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Sam
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Category: Tax
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My wife and I own our propety outright (primary residence).

Resolved Question:

My wife and I own our propety outright (primary residence). We wish to sign our son and daughter-in-law into joint ownership (Not their primary residence). When we die, the house is to revert to our son and daughter-in-law for them to either keep or dispose of.
What are the tax implications at both stages?
Submitted: 3 years ago.
Category: Tax
Expert:  Sam replied 3 years ago.
Hi

Thanks for your question,. My name is XXXXX XXXXX I am one of the UK tax experts here on Just Answer.

As this is your current home, then the transfer will not create any tax occasion, as your ownership of this property is fully covered by private residence relief.

However - we have to view both ant future disposal - either through sale, death and also the fact you will remain living there.

First the property can be treated as a potentially exempt gift (which means should you survive more than 7 years from the date of making the gift, that value is disregarded for Inheritance tax purposes) IF you start to pay half value market rent - as you plan to still make use of the half share you have gifted to your son and daughter in law.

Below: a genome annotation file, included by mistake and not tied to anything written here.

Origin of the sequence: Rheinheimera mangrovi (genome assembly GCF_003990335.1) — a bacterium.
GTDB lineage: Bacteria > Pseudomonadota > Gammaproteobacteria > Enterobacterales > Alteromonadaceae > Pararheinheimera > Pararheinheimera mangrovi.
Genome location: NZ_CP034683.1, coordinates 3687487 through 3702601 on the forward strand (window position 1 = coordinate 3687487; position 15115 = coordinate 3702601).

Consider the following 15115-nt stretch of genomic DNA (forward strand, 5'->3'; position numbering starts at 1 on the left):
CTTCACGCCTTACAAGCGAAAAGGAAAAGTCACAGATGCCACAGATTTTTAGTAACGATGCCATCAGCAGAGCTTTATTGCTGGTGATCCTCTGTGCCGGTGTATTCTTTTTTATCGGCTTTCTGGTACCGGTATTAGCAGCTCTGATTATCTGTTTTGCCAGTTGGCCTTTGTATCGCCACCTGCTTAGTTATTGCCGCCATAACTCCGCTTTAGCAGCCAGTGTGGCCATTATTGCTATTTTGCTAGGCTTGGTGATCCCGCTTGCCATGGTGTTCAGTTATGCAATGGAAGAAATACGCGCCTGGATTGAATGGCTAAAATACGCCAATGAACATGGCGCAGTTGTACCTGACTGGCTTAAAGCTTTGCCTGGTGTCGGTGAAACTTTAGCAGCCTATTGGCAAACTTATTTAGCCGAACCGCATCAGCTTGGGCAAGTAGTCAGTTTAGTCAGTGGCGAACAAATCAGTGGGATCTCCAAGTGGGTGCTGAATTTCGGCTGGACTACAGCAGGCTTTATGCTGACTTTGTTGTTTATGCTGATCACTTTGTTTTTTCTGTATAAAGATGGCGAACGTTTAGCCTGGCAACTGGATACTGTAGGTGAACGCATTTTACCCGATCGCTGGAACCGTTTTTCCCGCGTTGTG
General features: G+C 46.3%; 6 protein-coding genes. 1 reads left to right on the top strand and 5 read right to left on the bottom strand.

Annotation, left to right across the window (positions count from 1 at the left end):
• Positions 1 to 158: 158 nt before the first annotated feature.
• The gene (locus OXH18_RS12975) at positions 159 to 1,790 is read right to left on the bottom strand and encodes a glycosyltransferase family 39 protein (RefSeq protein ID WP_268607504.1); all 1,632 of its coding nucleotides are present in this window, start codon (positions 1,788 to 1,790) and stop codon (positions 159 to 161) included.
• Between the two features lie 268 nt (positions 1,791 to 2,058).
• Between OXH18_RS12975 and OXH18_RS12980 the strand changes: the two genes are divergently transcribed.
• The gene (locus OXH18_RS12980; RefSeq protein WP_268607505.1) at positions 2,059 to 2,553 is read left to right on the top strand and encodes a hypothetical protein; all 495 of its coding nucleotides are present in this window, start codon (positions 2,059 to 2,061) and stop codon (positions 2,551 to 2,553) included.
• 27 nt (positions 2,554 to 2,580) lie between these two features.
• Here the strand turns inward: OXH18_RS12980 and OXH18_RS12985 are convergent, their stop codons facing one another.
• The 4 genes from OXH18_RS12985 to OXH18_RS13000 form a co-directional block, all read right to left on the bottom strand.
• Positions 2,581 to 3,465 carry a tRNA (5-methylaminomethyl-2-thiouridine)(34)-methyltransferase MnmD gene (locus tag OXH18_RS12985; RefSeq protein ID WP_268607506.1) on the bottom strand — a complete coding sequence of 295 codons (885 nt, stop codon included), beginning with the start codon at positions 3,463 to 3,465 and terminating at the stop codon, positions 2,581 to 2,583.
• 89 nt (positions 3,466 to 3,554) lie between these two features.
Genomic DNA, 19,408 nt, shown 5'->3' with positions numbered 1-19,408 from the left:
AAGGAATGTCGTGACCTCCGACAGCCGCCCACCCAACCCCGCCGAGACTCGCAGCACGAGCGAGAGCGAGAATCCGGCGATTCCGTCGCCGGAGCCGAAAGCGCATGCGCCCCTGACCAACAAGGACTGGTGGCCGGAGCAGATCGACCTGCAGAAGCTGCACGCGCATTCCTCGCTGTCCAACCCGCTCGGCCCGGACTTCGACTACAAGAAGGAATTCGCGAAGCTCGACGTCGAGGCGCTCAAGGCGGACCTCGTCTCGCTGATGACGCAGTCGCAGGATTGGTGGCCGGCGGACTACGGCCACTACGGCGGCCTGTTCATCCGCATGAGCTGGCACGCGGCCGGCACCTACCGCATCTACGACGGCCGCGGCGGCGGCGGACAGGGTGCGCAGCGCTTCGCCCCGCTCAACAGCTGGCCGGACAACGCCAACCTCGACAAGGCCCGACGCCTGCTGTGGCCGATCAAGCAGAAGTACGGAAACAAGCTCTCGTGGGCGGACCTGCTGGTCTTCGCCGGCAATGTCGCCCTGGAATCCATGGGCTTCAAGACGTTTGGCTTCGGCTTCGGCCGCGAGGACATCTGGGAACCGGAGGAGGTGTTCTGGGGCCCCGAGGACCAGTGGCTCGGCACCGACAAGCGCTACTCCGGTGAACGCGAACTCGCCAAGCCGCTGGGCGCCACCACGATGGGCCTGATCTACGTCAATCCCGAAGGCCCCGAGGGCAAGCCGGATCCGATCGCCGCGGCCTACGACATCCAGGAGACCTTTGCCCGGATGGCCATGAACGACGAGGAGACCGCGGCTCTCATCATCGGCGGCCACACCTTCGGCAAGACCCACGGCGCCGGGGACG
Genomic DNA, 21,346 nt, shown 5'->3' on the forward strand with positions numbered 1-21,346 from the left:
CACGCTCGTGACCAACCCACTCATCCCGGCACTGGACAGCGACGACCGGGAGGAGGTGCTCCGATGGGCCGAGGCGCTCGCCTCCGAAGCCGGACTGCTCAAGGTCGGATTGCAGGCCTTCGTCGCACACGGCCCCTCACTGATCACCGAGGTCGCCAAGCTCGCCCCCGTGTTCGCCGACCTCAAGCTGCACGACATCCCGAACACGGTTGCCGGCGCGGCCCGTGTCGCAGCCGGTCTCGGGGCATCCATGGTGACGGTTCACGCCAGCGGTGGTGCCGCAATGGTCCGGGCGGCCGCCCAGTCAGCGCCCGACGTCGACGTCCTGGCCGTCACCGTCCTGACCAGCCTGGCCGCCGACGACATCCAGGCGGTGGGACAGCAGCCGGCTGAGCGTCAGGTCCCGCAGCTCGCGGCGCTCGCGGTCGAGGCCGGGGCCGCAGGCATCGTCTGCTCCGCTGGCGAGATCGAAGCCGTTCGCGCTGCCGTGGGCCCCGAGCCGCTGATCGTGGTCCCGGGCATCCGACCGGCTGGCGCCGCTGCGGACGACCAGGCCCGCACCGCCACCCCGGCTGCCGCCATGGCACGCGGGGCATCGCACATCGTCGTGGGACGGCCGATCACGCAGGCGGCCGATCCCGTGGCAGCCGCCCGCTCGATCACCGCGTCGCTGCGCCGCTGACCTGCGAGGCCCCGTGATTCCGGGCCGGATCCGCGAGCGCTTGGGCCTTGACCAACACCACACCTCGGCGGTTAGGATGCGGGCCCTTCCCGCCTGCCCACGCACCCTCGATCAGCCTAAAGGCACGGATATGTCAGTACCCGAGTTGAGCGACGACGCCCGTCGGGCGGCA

By doing this you avoid the consideration of pre owned asset tax (and annual charge when you gift a property that you still have use of) and this then being treated as a gift with reservation which means that it is still included for Inheritance tax purposes.

However onto the main point of your question.

If your son and daughter in law inherit at your death - then depending on whether you have paid market value rent (on the half share you have gifted to them) then as long as 7 years have lapsed then just your remaining half share is added into your estate for consideration for inheritance tax. And as long the share of each of your total estate is less than £325,000 then there is no further tax consideration.

If market rent is not paid, then the whole value of the property is added into the estate - but you still each have a exemption of £325,000 each.

Then if your son and daughter in law, then go on to sell the property, much will be dependent on the time that lapses between the date they inherit and sell - but their half share (that you gifted) will automatically attract capital gains as this was never their main residence, but the half share from you - that they inherit - will only attract a again according to the increase in value - so the longer they keep it - the larger the profits/increase in value and so the more gain to consider

Thanks

Sam

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Customer: replied 3 years ago.

Hi Sam,


Do I understand rightly that the initial adding of son and D-in-L as joint owners has no immediate tax implications but, as we will be paying no rent, the full value of the house will attract Inheritence Tax, if the market value is over £325000 (currently) - that portion above this sum.?


 


Thanks,


Geoff W


 

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